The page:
Child bride, mother of seven, refugee and, today, an independent woman

Child bride, mother of seven, refugee and, today, an independent woman
A Syrian refugee in northern Iraq. © UNFPA/Seivan Salim
  • 21 June 2019

DOHUK, Iraq – “I was only 12 years old when I got married to my 25-year-old cousin,” Najma*, from a Syria, told UNFPA recently.

“My mother entered my room at around 5 pm while I was sitting on the floor, colouring in my princess colouring book. She sat on the bed and called me up. ‘Najma, tomorrow you will get married.’” 

Najma’s mother explained what marriage meant. “’You have some duties, and the most important one is to please your husband, prepare his meals, clean and iron his clothes and be an obedient woman,’” she recalled her mother saying. 

Najma, now 31, says the marriage was motivated by tradition, and also the family’s financial circumstances. “They told me that he would provide financial support to my siblings and my parents, and that this was the tradition there in Qamishli, Syria,” she explained.

Najma's family sought refuge in Domiz 2 camp in Iraq. © UNFPA/Seivan

Insults, battery and rape 

As a child bride, she began to experience the agony of unwanted intimacy, as well as verbal abuse and physical violence.

“I was never free. I was scared all the time because he would not let me do anything and would always decide what should be done in our life,” she said.

A few months later, she became pregnant.

“He did not let me go to school and imprisoned me in the house. The most painful, though, were the insults and accusations of being a bad mother. I was doing my best, but I was a child raising another child,” she said. 

By the time she was 25, Najma had seven children.

Najma supported her family by growing vegetables to sell at a local
market. © UNFPA/Seivan Salim

“I love all my children,” she said. “However, in 13 years of marriage, I had seven deliveries, three of which were in the first five years. It was exhausting.”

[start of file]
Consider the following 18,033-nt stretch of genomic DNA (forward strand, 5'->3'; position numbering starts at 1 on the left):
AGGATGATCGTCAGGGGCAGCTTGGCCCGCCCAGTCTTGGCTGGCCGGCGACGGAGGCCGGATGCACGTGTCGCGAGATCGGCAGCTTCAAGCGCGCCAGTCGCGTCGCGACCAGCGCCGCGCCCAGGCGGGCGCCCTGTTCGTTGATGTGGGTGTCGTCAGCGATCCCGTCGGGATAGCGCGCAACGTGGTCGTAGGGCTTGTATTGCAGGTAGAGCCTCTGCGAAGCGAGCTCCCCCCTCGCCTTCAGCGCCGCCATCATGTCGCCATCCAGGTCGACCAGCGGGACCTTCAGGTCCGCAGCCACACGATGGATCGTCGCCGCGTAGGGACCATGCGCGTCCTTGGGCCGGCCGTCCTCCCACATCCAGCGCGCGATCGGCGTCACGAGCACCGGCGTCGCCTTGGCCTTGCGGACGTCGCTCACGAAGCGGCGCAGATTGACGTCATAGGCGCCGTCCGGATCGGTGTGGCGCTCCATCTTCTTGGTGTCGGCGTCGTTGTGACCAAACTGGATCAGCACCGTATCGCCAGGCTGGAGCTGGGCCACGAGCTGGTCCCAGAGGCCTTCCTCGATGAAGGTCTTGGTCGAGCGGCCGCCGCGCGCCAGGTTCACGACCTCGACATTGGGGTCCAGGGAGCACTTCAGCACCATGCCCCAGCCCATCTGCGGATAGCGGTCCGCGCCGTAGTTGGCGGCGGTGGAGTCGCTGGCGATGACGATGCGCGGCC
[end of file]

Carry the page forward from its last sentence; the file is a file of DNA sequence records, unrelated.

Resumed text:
Running for their lives 

Things got even worse when the conflict in Syria intensified in 2015, forcing her to flee, along with her children, husband and parents. 

They sought refuge in Domiz 2 camp, in the Kurdistan Region of Iraq. The camp is home to over 10,000 Syrian refugees

Najma’s husband did not work, so Najma decided to look for a job. “My children’s needs were increasing,” she explained. “It was also a way for me to escape the abuse that did not stop even in displacement.” 

With help from a humanitarian organization, she was able to grow vegetables to sell at the nearby market. But being the family’s breadwinner was not enough to earn the respect of her husband.

Najma learned he was having affairs with other women. “When I confronted him, he started beating me and repeating to me that I was an old witch now and he wanted young women.”

Finally, she gathered the courage to leave, taking her children with her to her parents’ home. 

Help for women

UNFPA supports over 100 women's centres in Iraq, where vulnerable
women and girls can receive services. © UNFPA/Seivan Salim

It was then Najma learned about a women’s centre in the camp.

The centre, supported by UNFPA with funding from the Kingdom of Norway and the Swedish International Development Cooperation Agency, offers a range of psychosocial services, including counselling, as well as classes and referrals to health and legal support.

It is one of 108 women’s centres UNFPA supports in Iraq. Because gender-based violence increases during humanitarian emergencies, these centres provide information about women’s rights, human rights, how to identify abuse and how to receive help.

Last year, more than 293,000 women and girls received UNFPA-supported services related to gender-based violence.

Najma was one of those women. 

Rising from the ashes

“We noticed Najma’s strength the moment she joined our centre. Her determination to take control over her life was obvious to all,” said the social worker in charge of her case.

“She came to me the first day, and explained that her husband was abusing her and cheating on her, that she didn’t want sympathy but wanted our help her stand on her feet and build the life that was taken from her at the age of 12.”

Najma was referred to a legal office that helped her obtain a divorce. 

"I always dreamed of designing dresses for women in my atelier,” Najma
told UNFPA. Today, she works from home as a tailor, adn she teaches
sewing and the women's centre. © UNFPA/Seivan Salim

“He stole my childhood, but I gained my youth,” Najma said. “I am 31, strong, determined to make the best of every day and provide a good life to my children. I have a chance, and I will not waste it.” 

Today, is works from home as a tailor, and also teaches sewing courses to women at the centre.

She also encourages other survivors to speak up and get help. 

“I want to help women who are survivors of domestic violence and want to help give them a chance to start again, to rise from the ashes, just like I did,” she said.

*Name changed for protection reasons

We use cookies and other identifiers to help improve your online experience. By using our website you agree to this. To learn more, including how to change your settings, see our cookie policy